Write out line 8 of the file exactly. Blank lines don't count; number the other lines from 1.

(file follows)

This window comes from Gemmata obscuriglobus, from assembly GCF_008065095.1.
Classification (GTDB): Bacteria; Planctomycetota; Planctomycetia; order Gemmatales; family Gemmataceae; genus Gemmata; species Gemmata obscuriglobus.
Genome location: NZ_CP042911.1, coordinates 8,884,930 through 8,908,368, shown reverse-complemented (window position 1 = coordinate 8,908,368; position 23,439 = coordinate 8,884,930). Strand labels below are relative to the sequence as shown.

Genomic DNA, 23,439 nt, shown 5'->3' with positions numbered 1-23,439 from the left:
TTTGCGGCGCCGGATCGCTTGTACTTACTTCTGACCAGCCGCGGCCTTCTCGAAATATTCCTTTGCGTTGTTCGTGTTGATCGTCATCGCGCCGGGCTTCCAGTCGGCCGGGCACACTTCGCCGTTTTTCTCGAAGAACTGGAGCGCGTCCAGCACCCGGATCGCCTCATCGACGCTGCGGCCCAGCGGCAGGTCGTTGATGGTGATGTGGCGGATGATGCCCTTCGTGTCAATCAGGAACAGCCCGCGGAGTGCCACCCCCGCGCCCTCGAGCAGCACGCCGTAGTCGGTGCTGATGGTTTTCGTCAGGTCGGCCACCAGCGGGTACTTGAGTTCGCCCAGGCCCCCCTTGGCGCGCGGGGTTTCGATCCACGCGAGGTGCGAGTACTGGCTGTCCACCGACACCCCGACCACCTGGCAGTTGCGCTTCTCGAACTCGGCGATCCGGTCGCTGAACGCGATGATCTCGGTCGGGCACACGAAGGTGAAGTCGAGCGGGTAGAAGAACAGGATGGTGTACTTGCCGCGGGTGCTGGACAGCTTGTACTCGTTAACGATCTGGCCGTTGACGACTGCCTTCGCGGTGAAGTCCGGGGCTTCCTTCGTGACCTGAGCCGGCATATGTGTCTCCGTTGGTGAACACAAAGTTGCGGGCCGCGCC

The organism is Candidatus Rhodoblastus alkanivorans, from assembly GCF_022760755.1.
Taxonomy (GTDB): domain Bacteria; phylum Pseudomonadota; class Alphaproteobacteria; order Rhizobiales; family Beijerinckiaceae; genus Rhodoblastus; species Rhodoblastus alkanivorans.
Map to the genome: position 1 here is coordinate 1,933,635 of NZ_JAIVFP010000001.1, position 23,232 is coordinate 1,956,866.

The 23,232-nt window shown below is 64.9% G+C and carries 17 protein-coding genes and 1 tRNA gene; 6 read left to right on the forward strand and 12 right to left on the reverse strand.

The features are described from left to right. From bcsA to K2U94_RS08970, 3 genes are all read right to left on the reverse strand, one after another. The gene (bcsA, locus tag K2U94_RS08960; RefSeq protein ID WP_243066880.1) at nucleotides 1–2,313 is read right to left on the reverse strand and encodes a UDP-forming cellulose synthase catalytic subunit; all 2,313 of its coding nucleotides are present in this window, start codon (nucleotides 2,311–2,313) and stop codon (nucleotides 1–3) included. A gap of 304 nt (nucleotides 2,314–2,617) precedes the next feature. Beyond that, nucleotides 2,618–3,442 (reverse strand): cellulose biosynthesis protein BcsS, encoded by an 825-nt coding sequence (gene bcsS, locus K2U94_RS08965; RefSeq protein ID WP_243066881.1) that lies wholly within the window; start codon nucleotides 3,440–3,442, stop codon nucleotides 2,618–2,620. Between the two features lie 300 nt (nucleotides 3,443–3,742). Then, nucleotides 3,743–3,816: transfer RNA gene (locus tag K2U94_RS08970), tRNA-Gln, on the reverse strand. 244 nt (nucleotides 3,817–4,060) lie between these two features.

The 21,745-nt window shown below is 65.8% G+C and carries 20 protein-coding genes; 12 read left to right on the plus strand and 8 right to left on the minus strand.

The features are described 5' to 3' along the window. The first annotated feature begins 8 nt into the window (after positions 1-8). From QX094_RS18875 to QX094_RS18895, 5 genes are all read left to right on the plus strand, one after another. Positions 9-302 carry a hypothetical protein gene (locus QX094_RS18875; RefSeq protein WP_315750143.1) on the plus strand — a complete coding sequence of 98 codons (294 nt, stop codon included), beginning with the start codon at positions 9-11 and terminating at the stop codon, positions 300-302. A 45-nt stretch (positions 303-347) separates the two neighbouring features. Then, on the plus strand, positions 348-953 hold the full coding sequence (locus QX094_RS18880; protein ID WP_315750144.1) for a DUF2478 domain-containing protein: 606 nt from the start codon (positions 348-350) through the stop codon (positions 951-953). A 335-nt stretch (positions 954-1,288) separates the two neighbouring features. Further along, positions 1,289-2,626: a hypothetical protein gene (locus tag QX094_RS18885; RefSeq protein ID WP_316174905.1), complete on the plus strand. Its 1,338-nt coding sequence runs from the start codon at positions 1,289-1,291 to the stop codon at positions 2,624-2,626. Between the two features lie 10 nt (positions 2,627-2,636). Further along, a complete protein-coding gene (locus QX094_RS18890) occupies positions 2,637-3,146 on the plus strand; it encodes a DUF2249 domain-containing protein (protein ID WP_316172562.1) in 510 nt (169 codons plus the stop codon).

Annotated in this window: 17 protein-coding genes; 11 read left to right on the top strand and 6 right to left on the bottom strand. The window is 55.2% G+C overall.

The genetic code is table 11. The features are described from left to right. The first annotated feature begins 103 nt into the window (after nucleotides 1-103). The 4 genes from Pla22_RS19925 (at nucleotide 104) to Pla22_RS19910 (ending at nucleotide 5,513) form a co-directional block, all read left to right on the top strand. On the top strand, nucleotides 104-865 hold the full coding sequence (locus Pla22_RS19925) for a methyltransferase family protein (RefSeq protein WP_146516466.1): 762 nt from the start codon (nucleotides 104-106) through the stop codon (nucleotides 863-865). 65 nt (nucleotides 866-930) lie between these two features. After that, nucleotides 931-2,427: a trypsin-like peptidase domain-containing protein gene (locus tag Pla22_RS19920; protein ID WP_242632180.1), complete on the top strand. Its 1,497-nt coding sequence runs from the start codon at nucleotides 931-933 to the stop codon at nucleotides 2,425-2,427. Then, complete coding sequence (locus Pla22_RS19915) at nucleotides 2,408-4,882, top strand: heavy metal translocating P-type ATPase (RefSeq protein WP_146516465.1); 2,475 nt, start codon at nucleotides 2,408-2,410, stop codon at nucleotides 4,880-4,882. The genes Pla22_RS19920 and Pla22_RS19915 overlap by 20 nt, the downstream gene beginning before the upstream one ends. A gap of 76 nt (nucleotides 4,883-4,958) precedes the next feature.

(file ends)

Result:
Map to the genome: position 1 here is coordinate 1,933,635 of NZ_JAIVFP010000001.1, position 23,232 is coordinate 1,956,866.